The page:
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Alban BERG (1885-1935)
Altenberglieder (Five Songs on picture-postcard texts by Peter Altenberg) Op 4 (1912)
1. Seele, wie bist du schöner [3:10]
2. Sahst du nach dem Gewitterregen den Wald? [1:19]
3. Über die Grenzen des Alls [1:43]
4. Nichts ist gekommen [1:29]
5. Hier ist Friede [4:11]
Írma Kolássi, mezzo-soprano
Orchestre National de la Radiodiffusion Française / Jascha Horenstein
Live broadcast, 4 May 1953 Mono
French premičre
Arnold SCHOENBERG (1874-1951)
Verklärte Nacht, Op.4 (1899, arr. 1917, rev. 1943) [29:07]
Chamber Symphony No. 1 (Kammersymphonie) Op. 9b (1906, arr. 1922, rev. 1935) [26:12]
Orchestra of the Southwest German Radio (SWDR) / Jascha Horenstein
Stereo studio recordings, October 1957

For admirers of Jascha Horenstein, amongst whom I’d certainly include myself, this is an issue of great importance because it contains three items which, to the best of my knowledge
have not been previously released on CD in performances conducted by him. There’s additional significance attached to the Berg performance, which I’ll come to in a minute

The conductor’s cousin, Misha Horenstein has made these recordings available to Pristine. He writes in an accompanying essay that Jascha Horenstein championed Schoenberg and his pupils throughout his career. Furthermore, in 1918 Horenstein became a member of Schoenberg’s influential Society for Private Musical Performances. He got to know Schoenberg well and he developed a close friendship with Berg. The two Schoenberg pieces included here were, Misha tells us, in his repertoire throughout his career. He doesn’t say when Horenstein first conducted the Kammersymphonie but the earliest performance of Verklärte Nacht that can be traced was one he gave with the Berlin Philharmonic in 1927.

As I mentioned, the Berg recording is very significant. The songs were composed by Berg in 1912 and a performance was mounted in Vienna in 1913. However, I understand that a section of the audience took against them so vociferously that only the first two songs could be performed; the rest of the performance was abandoned. It was not until January 1953 that Horenstein was able to give the first complete performance of the songs, in Rome. He led several further performances before giving the French premiere in May and it’s that performance that’s preserved here. So far as is known this is the earliest recording of the work that has survived.

The soloist is the Greek mezzo, Írma Kolássi (1918-2012). I don’t recall hearing her sing before but I was impressed by this performance. She has a full, sensuous timbre which suits the music and she sings with great expressiveness. I think I’m right in saying that the third song, Über die Grenzen des Alls has a top C near the end. Whether or not this note is optional I don’t know – I haven’t got a score – but Miss Kolássi doesn’t sing it; as she’s a mezzo this is wise. Even though the recording is over sixty years old you can tell that the orchestral contribution is very precise: it’s also atmospheric – try the introduction to Hier ist Friede. I don’t think there can be any doubt that Horenstein had prepared the performance very carefully. Írma Kolássi is very clearly heard – but not in an overbearing way.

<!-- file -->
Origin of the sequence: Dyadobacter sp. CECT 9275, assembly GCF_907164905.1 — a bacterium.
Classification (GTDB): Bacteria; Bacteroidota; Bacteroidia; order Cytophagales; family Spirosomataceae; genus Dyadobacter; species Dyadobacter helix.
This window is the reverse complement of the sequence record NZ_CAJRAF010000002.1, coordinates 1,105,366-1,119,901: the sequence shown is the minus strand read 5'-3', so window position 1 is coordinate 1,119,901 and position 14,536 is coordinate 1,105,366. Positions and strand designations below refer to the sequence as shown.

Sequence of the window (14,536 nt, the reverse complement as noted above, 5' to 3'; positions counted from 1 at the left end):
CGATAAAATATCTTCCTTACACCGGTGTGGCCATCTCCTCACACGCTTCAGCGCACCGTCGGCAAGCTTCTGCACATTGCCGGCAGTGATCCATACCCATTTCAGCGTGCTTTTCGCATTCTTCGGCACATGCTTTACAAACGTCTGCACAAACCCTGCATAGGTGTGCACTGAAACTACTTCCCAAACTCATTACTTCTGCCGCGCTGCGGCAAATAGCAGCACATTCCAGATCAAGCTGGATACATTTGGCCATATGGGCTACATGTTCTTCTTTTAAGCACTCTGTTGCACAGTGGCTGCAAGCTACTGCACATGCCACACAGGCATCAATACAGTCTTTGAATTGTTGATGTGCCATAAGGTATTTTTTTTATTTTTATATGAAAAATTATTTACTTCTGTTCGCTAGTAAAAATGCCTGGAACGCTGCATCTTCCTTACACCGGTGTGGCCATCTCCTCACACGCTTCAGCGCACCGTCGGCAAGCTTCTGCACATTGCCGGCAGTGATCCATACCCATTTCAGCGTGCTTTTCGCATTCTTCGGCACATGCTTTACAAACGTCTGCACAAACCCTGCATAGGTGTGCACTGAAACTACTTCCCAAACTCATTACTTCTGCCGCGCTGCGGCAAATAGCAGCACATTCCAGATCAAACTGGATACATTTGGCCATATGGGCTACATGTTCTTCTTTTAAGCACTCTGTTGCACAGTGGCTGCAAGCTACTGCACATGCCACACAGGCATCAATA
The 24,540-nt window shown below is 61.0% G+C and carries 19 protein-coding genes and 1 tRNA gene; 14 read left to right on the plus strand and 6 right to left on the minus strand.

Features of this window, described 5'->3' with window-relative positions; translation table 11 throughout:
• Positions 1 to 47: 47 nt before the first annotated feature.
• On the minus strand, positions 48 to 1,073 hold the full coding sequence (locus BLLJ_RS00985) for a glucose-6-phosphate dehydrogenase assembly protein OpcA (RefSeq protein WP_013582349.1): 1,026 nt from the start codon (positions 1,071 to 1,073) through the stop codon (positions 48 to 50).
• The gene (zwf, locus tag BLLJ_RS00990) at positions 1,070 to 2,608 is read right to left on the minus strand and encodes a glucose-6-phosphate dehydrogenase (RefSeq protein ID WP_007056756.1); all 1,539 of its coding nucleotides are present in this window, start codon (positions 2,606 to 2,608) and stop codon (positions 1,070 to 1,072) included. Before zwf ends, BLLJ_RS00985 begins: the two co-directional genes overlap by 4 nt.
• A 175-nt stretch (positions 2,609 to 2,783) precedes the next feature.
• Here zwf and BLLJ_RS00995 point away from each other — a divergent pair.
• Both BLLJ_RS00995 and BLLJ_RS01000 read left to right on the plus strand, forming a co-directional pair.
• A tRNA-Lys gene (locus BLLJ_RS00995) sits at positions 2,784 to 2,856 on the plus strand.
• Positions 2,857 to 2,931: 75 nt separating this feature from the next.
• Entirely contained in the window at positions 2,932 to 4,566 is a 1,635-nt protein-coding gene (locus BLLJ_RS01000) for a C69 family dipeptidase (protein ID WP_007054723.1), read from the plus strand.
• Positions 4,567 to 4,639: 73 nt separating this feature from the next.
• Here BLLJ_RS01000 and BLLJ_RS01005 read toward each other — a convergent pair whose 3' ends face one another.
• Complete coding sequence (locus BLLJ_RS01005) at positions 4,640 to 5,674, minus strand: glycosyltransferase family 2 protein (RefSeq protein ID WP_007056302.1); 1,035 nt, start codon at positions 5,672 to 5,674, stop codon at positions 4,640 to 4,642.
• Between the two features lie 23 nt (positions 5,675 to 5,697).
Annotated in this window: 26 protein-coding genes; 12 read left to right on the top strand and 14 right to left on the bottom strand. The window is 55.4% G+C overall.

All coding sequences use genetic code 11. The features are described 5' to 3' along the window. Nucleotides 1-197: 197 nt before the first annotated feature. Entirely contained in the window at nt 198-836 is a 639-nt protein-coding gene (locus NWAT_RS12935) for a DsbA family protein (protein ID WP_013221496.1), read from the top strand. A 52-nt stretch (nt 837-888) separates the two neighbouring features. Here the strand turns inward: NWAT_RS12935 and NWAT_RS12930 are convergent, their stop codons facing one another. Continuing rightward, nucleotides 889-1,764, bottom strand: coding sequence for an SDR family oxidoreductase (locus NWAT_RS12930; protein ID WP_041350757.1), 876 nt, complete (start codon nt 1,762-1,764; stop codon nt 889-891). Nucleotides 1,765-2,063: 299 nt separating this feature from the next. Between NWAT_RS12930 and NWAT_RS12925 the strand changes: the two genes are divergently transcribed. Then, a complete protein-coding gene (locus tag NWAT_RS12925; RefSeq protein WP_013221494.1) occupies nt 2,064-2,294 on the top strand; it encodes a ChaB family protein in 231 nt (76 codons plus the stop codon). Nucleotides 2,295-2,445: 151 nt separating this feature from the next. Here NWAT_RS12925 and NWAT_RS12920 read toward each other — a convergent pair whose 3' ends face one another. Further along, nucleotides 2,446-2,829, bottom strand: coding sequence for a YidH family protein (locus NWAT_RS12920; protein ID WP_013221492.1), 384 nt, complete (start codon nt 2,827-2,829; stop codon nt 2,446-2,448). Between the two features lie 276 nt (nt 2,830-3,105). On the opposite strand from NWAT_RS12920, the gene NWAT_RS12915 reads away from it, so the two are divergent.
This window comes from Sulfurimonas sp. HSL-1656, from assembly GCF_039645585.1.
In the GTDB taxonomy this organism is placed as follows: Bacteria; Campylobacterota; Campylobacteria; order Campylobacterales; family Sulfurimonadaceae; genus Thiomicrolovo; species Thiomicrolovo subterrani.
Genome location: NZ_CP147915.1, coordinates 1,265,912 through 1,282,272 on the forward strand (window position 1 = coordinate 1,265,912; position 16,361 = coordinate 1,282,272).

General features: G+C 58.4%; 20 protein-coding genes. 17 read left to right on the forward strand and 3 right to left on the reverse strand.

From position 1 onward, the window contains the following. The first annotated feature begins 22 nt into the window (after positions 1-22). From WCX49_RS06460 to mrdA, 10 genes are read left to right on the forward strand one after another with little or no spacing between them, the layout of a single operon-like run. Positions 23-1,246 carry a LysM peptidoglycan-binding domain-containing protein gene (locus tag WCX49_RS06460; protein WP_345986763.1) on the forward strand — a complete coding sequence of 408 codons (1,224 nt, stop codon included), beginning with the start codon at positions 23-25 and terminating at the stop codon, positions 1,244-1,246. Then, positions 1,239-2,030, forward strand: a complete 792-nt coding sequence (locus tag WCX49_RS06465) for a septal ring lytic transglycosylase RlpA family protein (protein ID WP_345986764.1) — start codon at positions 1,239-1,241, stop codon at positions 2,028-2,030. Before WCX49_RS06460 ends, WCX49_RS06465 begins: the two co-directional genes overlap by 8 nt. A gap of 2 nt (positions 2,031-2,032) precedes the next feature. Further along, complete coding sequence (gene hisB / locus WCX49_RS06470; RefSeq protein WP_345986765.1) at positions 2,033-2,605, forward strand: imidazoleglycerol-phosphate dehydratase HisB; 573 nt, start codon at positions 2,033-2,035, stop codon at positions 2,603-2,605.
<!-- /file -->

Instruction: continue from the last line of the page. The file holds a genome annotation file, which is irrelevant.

Horenstein plays Verklärte Nacht in Schoenberg’s arrangement for string orchestra. The performance is very intense; Horenstein gets the orchestra to play with great commitment and no little refinement. As I listened I kept being reminded of how fine an interpreter of Mahler’s Ninth Symphony Horenstein was. The intensity is sustained throughout and Horenstein really takes the listener with him: certainly the performance held my attention throughout. However, the closing section (from about 24:08) brings a welcome relaxation and these pages, especially from 26:29, are tender. Here, yet again, I was put in mind of Mahler’s Ninth. The recording, which was made for Vox, is in stereo. The violins sound rather shrill at times, especially in loud passages, and the bass is a bit murky. The climaxes can sound rather congested. However, the recording still gives a very good representation of the performance, which is a fine one.

Schoenberg originally wrote his Kammersymphonie for 15 instruments. In 1922 he re-scored it for orchestra and he revised the orchestral version in 1935, cataloguing it as Op 9b. This is what Horenstein recorded for Vox in 1957. The work is in one movement divided into five sections and it’s a pity that the sections aren’t separately tracked. The vigorous, spiky music is delivered with drive and determination here though the slower section, which begins just before 15:00 is expressively rendered. The performance seems to be a good one; however I readily admit this is music that I can respect but certainly not love so my ability to judge a performance is limited. The recording was described as stereo by Vox but Andrew Rose admits in a note that the original stereo wasn’t terribly convincing and that transferring the recording has been a challenge. It seems to me that he’s done as good a job as anyone has a right to expect. Notwithstanding his best efforts, though, the sound is a bit fierce and the orchestra is closely recorded.

I doubt I’ll return to the symphony but that’s entirely a matter of personal taste and others will no doubt find what I’m missing in the music and will respond to it much more positively. The recordings of Verklärte Nacht and the Berg songs I am sure I will enjoy again in the future. Overall this is another important addition to Jascha Horenstein’s representation on CD and a further demonstration of what a fine, musical conductor he was.

John Quinn



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